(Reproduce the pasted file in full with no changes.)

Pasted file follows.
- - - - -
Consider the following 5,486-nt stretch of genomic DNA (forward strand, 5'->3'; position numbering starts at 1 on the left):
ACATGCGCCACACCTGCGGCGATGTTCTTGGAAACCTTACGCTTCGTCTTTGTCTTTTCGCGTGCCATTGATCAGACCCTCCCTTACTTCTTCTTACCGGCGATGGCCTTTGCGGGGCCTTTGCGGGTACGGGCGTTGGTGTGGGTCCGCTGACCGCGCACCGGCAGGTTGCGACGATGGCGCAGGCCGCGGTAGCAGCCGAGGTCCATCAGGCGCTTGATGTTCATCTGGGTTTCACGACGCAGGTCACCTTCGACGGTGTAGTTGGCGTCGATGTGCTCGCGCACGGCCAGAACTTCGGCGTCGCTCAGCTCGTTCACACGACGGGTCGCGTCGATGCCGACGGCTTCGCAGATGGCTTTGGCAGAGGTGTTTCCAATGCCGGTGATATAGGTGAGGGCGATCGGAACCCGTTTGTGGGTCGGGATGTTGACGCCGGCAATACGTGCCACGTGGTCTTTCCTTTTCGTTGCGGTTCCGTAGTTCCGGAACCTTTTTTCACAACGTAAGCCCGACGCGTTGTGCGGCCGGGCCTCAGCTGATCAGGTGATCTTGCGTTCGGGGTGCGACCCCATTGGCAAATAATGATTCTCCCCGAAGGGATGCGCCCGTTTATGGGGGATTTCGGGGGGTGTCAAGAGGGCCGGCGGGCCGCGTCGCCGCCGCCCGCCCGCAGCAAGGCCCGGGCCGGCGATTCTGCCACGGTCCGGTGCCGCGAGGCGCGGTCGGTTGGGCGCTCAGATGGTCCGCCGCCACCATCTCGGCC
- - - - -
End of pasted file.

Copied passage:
Consider the following 5,486-nt stretch of genomic DNA (forward strand, 5'->3'; position numbering starts at 1 on the left):
ACATGCGCCACACCTGCGGCGATGTTCTTGGAAACCTTACGCTTCGTCTTTGTCTTTTCGCGTGCCATTGATCAGACCCTCCCTTACTTCTTCTTACCGGCGATGGCCTTTGCGGGGCCTTTGCGGGTACGGGCGTTGGTGTGGGTCCGCTGACCGCGCACCGGCAGGTTGCGACGATGGCGCAGGCCGCGGTAGCAGCCGAGGTCCATCAGGCGCTTGATGTTCATCTGGGTTTCACGACGCAGGTCACCTTCGACGGTGTAGTTGGCGTCGATGTGCTCGCGCACGGCCAGAACTTCGGCGTCGCTCAGCTCGTTCACACGACGGGTCGCGTCGATGCCGACGGCTTCGCAGATGGCTTTGGCAGAGGTGTTTCCAATGCCGGTGATATAGGTGAGGGCGATCGGAACCCGTTTGTGGGTCGGGATGTTGACGCCGGCAATACGTGCCACGTGGTCTTTCCTTTTCGTTGCGGTTCCGTAGTTCCGGAACCTTTTTTCACAACGTAAGCCCGACGCGTTGTGCGGCCGGGCCTCAGCTGATCAGGTGATCTTGCGTTCGGGGTGCGACCCCATTGGCAAATAATGATTCTCCCCGAAGGGATGCGCCCGTTTATGGGGGATTTCGGGGGGTGTCAAGAGGGCCGGCGGGCCGCGTCGCCGCCGCCCGCCCGCAGCAAGGCCCGGGCCGGCGATTCTGCCACGGTCCGGTGCCGCGAGGCGCGGTCGGTTGGGCGCTCAGATGGTCCGCCGCCACCATCTCGGCC